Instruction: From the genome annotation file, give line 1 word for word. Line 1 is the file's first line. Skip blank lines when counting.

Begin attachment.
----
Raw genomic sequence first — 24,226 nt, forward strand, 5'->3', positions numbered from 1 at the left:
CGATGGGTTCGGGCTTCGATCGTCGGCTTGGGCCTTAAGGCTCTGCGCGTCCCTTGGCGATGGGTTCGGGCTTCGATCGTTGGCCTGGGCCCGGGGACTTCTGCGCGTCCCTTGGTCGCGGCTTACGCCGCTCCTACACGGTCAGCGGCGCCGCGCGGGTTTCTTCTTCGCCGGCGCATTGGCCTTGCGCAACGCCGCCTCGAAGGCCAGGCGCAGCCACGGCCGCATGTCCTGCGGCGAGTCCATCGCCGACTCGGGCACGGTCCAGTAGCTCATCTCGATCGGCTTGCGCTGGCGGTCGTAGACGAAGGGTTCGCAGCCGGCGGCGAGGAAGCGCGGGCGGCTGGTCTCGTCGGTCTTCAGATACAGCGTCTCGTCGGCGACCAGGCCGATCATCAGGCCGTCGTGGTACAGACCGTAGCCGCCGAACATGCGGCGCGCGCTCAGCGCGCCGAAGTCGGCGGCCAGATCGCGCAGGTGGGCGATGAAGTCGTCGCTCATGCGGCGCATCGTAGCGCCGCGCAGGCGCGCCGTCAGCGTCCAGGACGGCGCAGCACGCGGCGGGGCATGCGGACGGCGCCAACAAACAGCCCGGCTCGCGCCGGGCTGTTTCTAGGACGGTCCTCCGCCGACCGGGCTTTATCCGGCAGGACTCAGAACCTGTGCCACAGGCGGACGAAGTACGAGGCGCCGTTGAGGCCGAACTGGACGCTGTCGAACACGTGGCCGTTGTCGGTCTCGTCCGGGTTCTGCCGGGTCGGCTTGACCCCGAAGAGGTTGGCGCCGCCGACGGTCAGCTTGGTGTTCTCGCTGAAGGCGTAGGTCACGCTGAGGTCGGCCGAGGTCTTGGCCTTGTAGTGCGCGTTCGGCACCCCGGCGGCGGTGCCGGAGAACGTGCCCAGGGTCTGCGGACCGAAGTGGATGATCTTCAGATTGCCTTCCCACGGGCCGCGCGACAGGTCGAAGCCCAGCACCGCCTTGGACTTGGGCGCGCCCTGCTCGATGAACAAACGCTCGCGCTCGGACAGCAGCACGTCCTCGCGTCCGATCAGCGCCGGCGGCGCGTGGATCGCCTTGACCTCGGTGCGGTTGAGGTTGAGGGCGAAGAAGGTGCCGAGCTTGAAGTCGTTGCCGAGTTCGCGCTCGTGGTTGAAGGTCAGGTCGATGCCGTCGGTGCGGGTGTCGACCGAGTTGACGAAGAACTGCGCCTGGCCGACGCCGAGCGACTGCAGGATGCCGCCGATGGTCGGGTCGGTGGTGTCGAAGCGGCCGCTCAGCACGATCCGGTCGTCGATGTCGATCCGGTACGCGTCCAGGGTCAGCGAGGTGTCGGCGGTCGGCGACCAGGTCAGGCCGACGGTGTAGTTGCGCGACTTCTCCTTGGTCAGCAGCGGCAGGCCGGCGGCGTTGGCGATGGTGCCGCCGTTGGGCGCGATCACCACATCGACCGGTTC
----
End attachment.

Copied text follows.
Raw genomic sequence first — 24,226 nt, forward strand, 5'->3', positions numbered from 1 at the left: